30S subunit (Moazed and Noller 1990; Lee et al. 1997;
Lodmell and Dahlberg 1997; Clemons et al. 1999; Merryman
et al. 1999; Yusupov et al. 2001; Yusupova et al. 2001). The
domains within the tertiary structure of the 30S subunit are
formed by the association of ribosomal proteins (r-proteins)
with corresponding domains of 16S rRNA within the sec-
ondary structure (59, central, 39 major, and 39 minor do-
mains) and this process can be carried out in vitro (Held
et al. 1973, 1974; Cunningham et al. 1991; Culver and Noller
2000b). The aim of this study is to examine domain assembly
and orientation during in vitro 30S subunit assembly using
directed hydroxyl radical probing from Fe(II)-derivatized
The hierarchical and cooperative principles underlying
in vitro assembly of the 30S subunit have been revealed
through a set of ground-breaking experiments whose results
have been graphically expressed in the form of an assembly
map (Fig. 1A; Mizushima and Nomura 1970; Held et al.
1974; Grondek and Culver 2004). Concisely, r-protein as-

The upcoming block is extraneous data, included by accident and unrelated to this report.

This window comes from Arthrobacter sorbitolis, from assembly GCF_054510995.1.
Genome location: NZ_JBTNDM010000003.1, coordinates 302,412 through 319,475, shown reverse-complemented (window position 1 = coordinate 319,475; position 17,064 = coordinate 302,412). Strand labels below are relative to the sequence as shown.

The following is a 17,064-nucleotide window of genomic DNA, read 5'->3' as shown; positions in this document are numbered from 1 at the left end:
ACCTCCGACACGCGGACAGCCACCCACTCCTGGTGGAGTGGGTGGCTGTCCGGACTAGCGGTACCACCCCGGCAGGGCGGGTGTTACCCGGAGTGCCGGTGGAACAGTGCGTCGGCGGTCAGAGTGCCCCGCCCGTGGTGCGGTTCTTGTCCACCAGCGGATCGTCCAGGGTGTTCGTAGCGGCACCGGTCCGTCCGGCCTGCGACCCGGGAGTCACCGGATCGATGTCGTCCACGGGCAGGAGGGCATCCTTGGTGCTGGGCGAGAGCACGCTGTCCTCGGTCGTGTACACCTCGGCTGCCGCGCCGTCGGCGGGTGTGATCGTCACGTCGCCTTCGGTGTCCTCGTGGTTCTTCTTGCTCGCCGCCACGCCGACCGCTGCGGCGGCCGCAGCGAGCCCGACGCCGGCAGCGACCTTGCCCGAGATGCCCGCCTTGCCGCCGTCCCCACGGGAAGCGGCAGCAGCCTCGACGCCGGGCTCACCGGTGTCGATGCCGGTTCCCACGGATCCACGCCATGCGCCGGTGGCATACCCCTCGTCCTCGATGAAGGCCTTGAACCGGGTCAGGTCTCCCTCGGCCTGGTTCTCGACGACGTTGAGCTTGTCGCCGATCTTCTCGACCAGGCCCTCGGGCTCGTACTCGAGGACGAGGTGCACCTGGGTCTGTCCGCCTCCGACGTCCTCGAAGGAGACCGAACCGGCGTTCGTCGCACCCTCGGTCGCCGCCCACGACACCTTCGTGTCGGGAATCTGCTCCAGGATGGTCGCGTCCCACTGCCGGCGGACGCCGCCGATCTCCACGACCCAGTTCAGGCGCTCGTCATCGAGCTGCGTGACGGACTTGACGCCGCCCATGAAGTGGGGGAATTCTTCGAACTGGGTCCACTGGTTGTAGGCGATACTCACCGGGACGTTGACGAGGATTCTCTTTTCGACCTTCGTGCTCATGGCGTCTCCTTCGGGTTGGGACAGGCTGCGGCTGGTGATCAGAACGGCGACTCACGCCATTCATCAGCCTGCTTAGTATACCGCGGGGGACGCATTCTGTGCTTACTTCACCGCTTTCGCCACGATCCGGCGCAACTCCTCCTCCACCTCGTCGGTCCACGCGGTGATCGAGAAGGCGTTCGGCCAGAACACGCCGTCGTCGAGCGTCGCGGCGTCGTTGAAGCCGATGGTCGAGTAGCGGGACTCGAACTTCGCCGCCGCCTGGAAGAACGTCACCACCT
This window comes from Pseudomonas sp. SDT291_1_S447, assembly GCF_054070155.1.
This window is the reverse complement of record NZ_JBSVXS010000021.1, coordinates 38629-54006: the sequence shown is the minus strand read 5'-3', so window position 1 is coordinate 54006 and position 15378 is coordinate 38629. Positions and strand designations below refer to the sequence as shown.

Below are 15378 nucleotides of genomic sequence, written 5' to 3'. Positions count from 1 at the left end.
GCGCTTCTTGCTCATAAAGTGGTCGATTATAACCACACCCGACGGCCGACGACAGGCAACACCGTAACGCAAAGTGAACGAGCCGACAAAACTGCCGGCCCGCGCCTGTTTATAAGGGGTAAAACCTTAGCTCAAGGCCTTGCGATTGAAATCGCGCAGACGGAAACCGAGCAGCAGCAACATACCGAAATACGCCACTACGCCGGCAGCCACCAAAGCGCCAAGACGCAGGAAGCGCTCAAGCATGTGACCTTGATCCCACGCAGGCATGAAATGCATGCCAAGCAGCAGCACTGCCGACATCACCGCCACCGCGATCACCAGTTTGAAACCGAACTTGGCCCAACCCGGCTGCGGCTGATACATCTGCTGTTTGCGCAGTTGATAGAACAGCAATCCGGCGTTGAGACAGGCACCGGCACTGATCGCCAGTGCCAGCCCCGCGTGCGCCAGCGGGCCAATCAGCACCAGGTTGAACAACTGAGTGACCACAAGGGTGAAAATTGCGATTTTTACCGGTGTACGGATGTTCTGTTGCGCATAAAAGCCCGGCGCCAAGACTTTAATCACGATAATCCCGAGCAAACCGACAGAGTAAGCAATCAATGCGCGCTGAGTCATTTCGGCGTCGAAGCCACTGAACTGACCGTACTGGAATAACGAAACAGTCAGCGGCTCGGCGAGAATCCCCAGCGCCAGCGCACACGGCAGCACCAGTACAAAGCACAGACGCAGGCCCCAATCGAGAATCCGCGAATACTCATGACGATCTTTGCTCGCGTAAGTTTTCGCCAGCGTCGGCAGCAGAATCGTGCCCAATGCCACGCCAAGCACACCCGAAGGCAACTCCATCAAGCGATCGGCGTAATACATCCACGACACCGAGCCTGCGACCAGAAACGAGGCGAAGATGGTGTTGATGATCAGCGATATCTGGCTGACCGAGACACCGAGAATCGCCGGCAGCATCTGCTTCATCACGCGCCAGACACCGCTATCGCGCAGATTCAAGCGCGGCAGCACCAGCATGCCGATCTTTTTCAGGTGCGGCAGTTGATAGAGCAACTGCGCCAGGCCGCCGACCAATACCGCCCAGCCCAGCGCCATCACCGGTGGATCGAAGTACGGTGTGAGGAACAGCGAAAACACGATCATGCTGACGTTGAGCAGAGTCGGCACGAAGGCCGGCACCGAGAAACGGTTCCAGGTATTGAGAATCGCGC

sociation leads to conformational change or altered stability
of 16S rRNA tertiary structures, which in turn enhance the
association of other r-proteins and subsequent folding events
(Sykes and Williamson 2009). For example, r-protein S15 is
an early or primary binding protein that associates directly
and independently with the central domain, leading to the
incorporation of mid-binding or secondary r-proteins S6,
S18 and, finally, late binding or tertiary proteins S11 and
S21, which together form the platform (see Fig. 1A). Each
Reprint requests to: Gloria M. Culver, Department of Biology,
University of Rochester, Rochester, NY 14627, USA; e-mail: gculver@
mail.rochester.edu; fax: (585) 275-2070.
Article published online ahead of print. Article and publication date are
RNA (2011), 17:263–277. Published by Cold Spring Harbor Laboratory Press. Copyright ? 2011 RNA Society.
FIGURE 1. Structure of r-protein S8 and its interactions with the 30S subunit. (A) Modified in vitro assembly map of the 30S subunit,
illustrating domain organization (Mizushima and Nomura 1970; Held et al. 1974; Grondek and Culver 2004). Each domain within the secondary
structure of 16S rRNA is assigned a specific color, and this scheme is extended to the r-proteins that bind 16S rRNA to form corresponding
domains in the tertiary structure, delineated by boxes with the names of the domains written below. The arrows symbolize the direction of